Church history

Jenny Geddes: the Reformer who let fly…

You can download or listen to the podcast version (5 minutes) here.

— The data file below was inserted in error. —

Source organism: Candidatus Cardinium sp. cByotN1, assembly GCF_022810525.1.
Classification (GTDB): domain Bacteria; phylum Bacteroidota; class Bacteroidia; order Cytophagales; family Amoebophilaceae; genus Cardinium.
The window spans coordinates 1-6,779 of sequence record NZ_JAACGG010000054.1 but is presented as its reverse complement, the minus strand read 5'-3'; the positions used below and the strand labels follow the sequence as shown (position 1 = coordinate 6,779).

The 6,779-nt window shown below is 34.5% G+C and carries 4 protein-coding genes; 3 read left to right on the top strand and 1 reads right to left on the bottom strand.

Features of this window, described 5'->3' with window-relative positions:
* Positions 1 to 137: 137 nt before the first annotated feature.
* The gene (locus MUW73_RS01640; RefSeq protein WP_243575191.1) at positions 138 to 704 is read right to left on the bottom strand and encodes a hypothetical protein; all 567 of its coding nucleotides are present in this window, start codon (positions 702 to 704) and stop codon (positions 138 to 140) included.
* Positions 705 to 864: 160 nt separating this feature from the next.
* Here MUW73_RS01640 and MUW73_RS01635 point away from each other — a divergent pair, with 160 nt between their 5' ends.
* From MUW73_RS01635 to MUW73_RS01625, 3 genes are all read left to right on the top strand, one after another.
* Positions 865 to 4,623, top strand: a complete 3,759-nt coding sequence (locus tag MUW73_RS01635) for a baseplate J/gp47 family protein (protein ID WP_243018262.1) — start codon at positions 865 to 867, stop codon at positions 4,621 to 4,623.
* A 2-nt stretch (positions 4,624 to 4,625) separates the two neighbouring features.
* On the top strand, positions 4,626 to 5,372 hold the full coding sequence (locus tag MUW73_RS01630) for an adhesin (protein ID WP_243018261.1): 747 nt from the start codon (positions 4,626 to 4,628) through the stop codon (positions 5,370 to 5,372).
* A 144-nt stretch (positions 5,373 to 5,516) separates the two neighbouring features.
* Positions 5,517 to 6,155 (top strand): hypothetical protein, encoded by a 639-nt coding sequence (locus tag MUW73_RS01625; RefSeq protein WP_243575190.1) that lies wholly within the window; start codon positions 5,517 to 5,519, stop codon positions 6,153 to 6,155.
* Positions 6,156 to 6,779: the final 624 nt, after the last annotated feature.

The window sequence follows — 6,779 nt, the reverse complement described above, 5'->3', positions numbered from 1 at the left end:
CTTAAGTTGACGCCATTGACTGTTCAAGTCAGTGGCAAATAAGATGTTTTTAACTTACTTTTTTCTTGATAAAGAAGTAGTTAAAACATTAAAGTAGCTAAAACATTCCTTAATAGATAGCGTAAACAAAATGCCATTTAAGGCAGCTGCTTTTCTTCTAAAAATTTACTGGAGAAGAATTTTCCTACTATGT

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Our story is about what should have been a small thing. It wasn’t such an unusual thing. You hear about it from time to time. Someone got upset and threw their stool. Someone got excited, got a little rowdy, and that was the end of it, right? Not quite. The stool thrower was a certain Jenny Geddes, She wasn’t a notable woman, merely running a fruit stall just outside the Tron Kirk, the main church in Edinburgh. Her stall was the 1600s equivalent of a hot dog stand. She wasn’t the sort of person that you would expect to appear in the history books. She was average. Not unusual. Much like you or me. But maybe that goes to show you that if the cause is important enough, the small can rise to do big things. In 1635, Charles I, king of England and Scotland, had declared himself to be the head of the Scottish church. Not all the Scots were terribly happy about this. In the spirit of the Reformation, the Scottish church had gone a good ways toward removing Catholic influences and developing its own, distinctive, Protestant style of worshipping. There was quite a bit of fear that Charles would change all that. Charles wanted the Scottish church to be more like the English one, uniting religion in his kingdom. Catholic subterfuge? Charles and the unpopular English Archbishop of Canterbury, William Laud, appointed a committee of, admittedly, Scottish bishops to develop a prayer book for use in the Scottish church. The Scots saw this prayer book as a way to make the Scottish church Catholic again by subterfuge. A lot of the more conservative Scots, the more Puritan leaning members of the church, were not impressed. So when it came time to debut the new Book of Common Prayer in an actual worship service, tensions were running high. Sunday, July 23, 1637 saw Deacon John Hanna nervously ascend the pulpit at St Giles Cathedral in Edinburgh. Sitting in the back of the cathedral was Jenny Geddes. Interestingly, the women were required to sit at the back, and bring their own stools to sit on which undoubtedly has a fascinating story behind it. For our purposes, it’s enough to realize that any stool light enough to be brought from home is also light enough to be thrown across the room. At some point Geddes had had enough. She rose and colorfully accused Hanna of being a Catholic priest in disguise. She yelled “Devil cause you severe pain and flatulent distension of your abdomen, false thief: dare you say the Mass in my ear?” and then flung her stool across the room and at Hanna’s head. Cursing flatulence on someone and flinging your stool seems to have been the trigger for chaos. A riot started in the church – possibly involving more flying stools – with the service ending up more like a barroom brawl than a place of worship.  One worshipper who dutifully used the appropriate responses from the new Prayer Book was soundly thumped with Bibles. The riot spread out onto the street, even the city council chambers were besieged, and in time the authorities were called in to break up the chaos. The ruling authorities in Edinburgh appealed to the capital in London to withdraw the new Book of Common Prayer, but the government of Charles I refused. The Scots responded by signing a National Covenant in February 1638, to make the Scottish church more Presbyterian and less Anglican, and later that same year tossed out the Scottish bishops who had written the new Prayer Book. King Charles treated this as rebellion, and in 1639 launched the First Bishops War, the first in a series of wars with the Scots known as the Wars of the Covenant. These wars would tax his treasury, and, ultimately, lead to the confrontations with Parliament which would eventually cost him his head. Conclusion All this came about because one woman threw a stool. The funny part is that historians aren’t even sure if Jenny Geddes was a real person, or just a wonderful element to throw into a pretty crazy story about religious and political reform. Whatever the case, the riot was real, and it goes a long way towards showing that at the right moment, real, average, even boring, people can make a spectacular difference. Sometimes it’s not where you take your stand that matters, but where you take your seat.